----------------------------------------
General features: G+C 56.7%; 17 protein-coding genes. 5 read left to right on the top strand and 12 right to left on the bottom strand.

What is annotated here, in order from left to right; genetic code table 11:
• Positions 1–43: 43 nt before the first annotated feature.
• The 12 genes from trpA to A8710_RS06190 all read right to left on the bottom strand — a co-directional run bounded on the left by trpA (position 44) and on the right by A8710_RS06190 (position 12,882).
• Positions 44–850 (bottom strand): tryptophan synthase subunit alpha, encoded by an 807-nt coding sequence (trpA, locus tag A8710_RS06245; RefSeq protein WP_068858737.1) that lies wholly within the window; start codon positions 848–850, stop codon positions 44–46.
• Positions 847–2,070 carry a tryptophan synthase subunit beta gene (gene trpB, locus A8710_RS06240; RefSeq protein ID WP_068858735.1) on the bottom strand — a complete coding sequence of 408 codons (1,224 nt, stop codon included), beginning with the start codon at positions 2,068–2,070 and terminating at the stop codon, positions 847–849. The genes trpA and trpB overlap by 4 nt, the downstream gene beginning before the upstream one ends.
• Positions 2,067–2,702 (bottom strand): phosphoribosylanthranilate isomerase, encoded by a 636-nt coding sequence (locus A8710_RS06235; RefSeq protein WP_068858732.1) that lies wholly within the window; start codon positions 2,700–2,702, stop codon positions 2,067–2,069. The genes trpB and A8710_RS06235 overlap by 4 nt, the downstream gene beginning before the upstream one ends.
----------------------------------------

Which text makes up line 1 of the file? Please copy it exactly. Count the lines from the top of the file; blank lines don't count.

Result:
General features: G+C 56.7%; 17 protein-coding genes. 5 read left to right on the top strand and 12 right to left on the bottom strand.